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XML-based Code Generation with CodeSmith

  • August 8, 2005
  • By Mike Gunderloy
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Generating the Report

The template may look like a step backwards in our quest to simplify things for human consumption, but this is the programming part of the job. Ideally, you only develop a code template once, and then you use it over and over again. But if you tease apart the HTML code (which CodeSmith copies to the output) from the scripting code (which CodeSmith runs) it's really not that complex. <%= %> token pairs hold variables that CodeSmith evaluates at runtime; the result of the evaluation is what gets written to the output. <% %> token pairs contain scripting code (in C# in this particular template) that the CodeSmith engine runs. Everything else just gets copied over intact.

At run time, the TestReport property will display a builder button in the CodeSmith user interface. Clicking this button opens a file open dialog box which allows the user to browse for an appropriate XML file to use as a metadata source:

Click here for a larger image.

CodeSmith will display all the XML files in the folder and let the user choose any one of them to use as the source for the template's metadata, but an attempt to use a file that doesn't match the specified schema will result in an error. Selecting an appropriate XML file lets you proceed with code generation. For example, using the XML file that you saw earlier in the article yields this output:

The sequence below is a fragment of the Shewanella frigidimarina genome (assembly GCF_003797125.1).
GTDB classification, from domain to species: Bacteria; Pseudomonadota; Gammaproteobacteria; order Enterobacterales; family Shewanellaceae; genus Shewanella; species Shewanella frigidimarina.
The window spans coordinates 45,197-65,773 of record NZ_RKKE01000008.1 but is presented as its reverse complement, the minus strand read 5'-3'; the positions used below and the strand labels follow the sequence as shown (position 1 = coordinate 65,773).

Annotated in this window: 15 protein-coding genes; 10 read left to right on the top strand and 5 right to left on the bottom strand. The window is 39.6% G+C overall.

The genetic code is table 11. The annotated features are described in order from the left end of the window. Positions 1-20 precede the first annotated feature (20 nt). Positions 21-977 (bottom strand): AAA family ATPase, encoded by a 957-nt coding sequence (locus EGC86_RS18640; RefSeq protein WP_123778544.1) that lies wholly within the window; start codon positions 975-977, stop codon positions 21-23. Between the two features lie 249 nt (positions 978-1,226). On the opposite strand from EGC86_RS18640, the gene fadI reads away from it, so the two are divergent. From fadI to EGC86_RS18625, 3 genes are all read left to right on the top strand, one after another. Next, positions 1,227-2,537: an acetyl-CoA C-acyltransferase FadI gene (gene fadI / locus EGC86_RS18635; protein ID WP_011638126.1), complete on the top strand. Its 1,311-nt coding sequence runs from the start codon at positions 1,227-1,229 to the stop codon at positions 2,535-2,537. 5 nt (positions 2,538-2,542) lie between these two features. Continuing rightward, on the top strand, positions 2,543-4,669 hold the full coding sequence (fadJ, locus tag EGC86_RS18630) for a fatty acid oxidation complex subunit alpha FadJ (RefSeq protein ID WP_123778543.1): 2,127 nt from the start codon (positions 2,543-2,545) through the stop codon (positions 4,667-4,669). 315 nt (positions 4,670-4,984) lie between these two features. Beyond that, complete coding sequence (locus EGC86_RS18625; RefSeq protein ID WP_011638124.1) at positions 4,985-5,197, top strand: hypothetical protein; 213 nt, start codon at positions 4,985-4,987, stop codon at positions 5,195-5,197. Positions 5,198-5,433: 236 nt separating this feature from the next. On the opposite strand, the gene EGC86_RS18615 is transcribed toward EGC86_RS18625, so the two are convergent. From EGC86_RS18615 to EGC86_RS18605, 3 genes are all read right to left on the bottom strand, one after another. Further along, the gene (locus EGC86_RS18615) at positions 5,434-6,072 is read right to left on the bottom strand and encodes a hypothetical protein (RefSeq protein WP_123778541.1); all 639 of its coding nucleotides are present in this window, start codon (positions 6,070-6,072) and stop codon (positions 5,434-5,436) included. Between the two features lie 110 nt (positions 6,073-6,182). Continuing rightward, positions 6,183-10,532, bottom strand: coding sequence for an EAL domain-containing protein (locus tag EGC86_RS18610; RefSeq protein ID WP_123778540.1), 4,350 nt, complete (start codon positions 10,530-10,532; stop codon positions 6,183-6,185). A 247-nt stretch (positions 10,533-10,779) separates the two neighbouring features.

<title>Test Report</title>
<h1>Inventory Project</h1>
<h2>Test Date: 8/5/2005 12:00:00 AM</h2>
<table border="1" cellpadding="1" cellspacing="1">
<td>Basic data entry</td>
<td>Advanced data entry</td>
<td>Basic reporting</td>
<td>Advanced reporting</td>
<td>Inventory reconciliation</td>
<p>Passed 3 out of 5 Tests 

Of course, it looks better in a browser:

The generated test report

Working Smarter is the Key

The key to using XML effectively is to remember that it's a tool. Putting your data into XML files should not be an end in itself - a fact which some developers seem to lose sight of in their drive to become checklist-compliant. Tools such as CodeSmith can help you unlock the data in XML files and make it a useful part of your development process. If your organization has standardized on XML files as a place to store data, you can use CodeSmith to get that data back out and build useful files, tools, and artifacts with it. What more could anyone ask of a developer?

About the Author

Mike Gunderloy is the author of over 20 books and numerous articles on development topics, and the lead developer for Larkware. Check out his latest books, Coder to Developer and Developer to Designer, both from Sybex. When he's not writing code, Mike putters in the garden on his farm in eastern Washington state.

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